Effect of Exogenous Application of Brassinolide on Growth and Metabolic Activity of Wheat Seedlings under Normal and Salt Stress Conditions

The present study was carried out to show the effect of brassinolide on normal and salt stressed wheat plant. Grains of wheat (Triticum aestivum sakha 93) were divided into four groups: seeds supplemented with 20 ml distilled water (control); seeds treated with NaCl solutions (25, 50, 100, and 200 mM); seeds supplemented with 0.1, 0.5, 1 and 2 mgL-1brassinolide and seeds treated with a combination of 1mg.L-1brassinolide and the mentioned NaCl concentrations. Root and shoot lengths, fresh and dry weights were measured as indicators for growth and biomass assessments while carbohydrates, proteins, amylase and protease were estimated as indicator for metabolic activity. Treatment of wheat seeds with different concentrations of brassinolide particularly 1mgL-1 causes a significant increase in growth parameters, carbohydrate fractions, total soluble proteins in root and shoot and the hydrolytic enzymes amylase and protease. Gradual increase in NaCl concentrations from 25mM to 200mM sharply decreased growth compared with the control. Results of this investigation showed that 1mgL-1brassinolide counteracted the inhibitory effects of salinity. [4]

Seed and Seedling Performance of Bread Wheat (Triticum aestivum L.) as Influenced by Rate and In-Season Nitrogen Application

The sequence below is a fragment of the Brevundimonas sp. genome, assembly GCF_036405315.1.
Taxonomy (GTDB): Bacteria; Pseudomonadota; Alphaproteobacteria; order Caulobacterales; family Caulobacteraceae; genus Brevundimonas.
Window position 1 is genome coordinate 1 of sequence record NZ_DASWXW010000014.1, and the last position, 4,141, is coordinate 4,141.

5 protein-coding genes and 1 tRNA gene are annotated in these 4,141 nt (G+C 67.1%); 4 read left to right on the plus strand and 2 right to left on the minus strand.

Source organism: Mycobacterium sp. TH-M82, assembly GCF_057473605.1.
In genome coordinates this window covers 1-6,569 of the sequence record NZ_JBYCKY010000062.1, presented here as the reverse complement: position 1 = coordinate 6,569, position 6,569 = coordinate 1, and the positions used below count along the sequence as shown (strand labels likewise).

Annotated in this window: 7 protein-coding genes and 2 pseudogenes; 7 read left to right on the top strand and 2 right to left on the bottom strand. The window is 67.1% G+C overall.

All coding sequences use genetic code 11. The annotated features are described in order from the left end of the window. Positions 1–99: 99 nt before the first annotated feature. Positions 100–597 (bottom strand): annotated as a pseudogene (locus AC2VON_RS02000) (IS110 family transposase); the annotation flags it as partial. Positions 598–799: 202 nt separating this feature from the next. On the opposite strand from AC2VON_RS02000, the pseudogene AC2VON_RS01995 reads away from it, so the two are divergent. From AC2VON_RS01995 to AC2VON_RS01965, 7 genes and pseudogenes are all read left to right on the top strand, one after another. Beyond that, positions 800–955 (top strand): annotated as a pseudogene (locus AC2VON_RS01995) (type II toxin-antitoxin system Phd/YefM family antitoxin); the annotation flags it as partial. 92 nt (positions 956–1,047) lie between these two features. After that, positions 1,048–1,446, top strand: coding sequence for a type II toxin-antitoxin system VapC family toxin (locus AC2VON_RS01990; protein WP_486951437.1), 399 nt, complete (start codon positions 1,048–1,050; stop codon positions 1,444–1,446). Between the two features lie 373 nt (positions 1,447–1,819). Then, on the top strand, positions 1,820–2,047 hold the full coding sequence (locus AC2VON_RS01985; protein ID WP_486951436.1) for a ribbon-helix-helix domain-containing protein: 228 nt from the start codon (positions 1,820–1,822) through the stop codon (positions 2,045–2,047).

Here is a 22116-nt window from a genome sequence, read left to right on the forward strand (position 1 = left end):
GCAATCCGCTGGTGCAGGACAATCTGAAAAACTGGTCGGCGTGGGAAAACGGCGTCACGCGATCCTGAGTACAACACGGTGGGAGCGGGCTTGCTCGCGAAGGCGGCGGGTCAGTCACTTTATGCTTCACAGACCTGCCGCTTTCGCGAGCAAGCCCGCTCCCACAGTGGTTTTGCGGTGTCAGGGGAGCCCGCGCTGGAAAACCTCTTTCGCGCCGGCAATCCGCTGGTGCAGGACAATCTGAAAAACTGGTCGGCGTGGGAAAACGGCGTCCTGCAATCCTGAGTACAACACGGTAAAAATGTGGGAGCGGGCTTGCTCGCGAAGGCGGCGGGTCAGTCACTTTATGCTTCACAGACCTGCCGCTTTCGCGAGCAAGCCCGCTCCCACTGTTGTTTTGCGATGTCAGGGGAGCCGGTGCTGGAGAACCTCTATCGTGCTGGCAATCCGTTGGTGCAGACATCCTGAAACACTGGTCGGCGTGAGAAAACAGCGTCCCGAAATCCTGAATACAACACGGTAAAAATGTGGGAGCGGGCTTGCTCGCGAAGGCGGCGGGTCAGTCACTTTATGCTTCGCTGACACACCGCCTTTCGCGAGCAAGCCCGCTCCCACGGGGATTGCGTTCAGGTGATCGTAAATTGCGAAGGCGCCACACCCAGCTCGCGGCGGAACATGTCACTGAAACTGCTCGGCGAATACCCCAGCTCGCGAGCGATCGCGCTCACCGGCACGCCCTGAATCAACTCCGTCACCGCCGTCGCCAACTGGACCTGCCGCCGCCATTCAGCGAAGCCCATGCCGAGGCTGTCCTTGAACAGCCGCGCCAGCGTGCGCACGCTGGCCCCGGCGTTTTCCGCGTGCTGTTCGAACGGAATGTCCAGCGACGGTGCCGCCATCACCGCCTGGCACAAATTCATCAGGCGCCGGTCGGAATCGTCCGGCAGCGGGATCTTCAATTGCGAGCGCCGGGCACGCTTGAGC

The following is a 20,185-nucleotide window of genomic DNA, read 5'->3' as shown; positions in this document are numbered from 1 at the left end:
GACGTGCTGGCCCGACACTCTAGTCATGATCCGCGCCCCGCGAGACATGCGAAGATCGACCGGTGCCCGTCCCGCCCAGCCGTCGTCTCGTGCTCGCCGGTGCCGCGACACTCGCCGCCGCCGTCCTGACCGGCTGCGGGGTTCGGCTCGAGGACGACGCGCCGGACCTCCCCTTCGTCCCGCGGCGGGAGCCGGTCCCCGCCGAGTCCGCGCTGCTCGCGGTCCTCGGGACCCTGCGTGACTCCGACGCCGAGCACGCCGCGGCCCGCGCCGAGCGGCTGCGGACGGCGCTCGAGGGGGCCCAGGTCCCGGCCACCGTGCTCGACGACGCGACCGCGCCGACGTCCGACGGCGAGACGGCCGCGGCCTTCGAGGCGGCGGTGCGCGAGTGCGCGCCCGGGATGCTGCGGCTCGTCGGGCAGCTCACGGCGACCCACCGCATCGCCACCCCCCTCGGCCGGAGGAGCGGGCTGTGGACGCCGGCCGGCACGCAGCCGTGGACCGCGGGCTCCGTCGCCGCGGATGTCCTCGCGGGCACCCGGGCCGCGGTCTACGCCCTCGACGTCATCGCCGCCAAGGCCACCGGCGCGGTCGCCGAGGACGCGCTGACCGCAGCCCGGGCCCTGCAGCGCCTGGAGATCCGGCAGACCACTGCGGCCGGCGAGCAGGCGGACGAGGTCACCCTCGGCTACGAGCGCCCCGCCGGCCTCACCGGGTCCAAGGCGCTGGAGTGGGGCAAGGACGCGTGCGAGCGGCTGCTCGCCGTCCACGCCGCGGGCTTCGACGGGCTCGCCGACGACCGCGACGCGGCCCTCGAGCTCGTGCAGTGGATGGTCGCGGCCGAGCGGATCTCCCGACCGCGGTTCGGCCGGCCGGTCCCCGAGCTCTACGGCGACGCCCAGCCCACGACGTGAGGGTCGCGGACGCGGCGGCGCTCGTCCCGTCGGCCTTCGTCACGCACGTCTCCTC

Field and laboratory experiments were conducted in the wheat growing belt of south-eastern Ethiopia to assess effects of rate and in-season N application on seed and seedling performance of local and improved bread wheat varieties. For the field experiments, a factorial combination of four N levels, two bread wheat varieties, and three times of N application were laid out in a Randomized Complete Block Design with three replicates. Laboratory tests were conducted in a Completely Randomized Design with four replicates to evaluate seed germination capacity and seedling vigor. The rate and timing of N application had significant (P = .01) effects on seed hectolitre weight, seed germination capacity and seedling vigor index. 1000-kernels weight was not affected by the rate of N application but significantly influenced by time of N application. Three times split application of N at 120 kg ha-1 resulted in significantly (P = .01) higher hectolitre weight, percentage of normal seedlings, seed germination speed, seedling dry weight and vigor index compared to the other treatments. The results revealed that application of 120 kg N ha-1 in three-split doses with ¼ dose at planting, ½ dose at mid-tillering and ¼ dose at anthesis led to enhanced seed quality and seedling performance of the crop. [5]


[1] Schillinger, W.F., Donaldson, E., Allan, R.E. and Jones, S.S., 1998. Winter wheat seedling emergence from deep sowing depths. Agronomy Journal, 90(5), pp.582-586.

[2] Gan, Y., Stobbe, E.H. and Moes, J., 1992. Relative date of wheat seedling emergence and its impact on grain yield. Crop Science, 32(5), pp.1275-1281.

[3] Su, J., Xiao, Y., Li, M., Liu, Q., Li, B., Tong, Y., Jia, J. and Li, Z., 2006. Mapping QTLs for phosphorus-deficiency tolerance at wheat seedling stage. Plant and Soil, 281(1), pp.25-36.

[4] El-Feky, S. S. and Abo-Hamad, S. A. (2014) “Effect of Exogenous Application of Brassinolide on Growth and Metabolic Activity of Wheat Seedlings under Normal and Salt Stress Conditions”, Annual Research & Review in Biology, 4(24), pp. 3687-3698. doi: 10.9734/ARRB/2014/11089.

[5] Deressa, H. and Nigussie-Dechassa, R. (2013) “Seed and Seedling Performance of Bread Wheat (Triticum aestivum L.) as Influenced by Rate and In-Season Nitrogen Application”, Journal of Experimental Agriculture International, 3(4), pp. 857-870. doi: 10.9734/AJEA/2013/3650.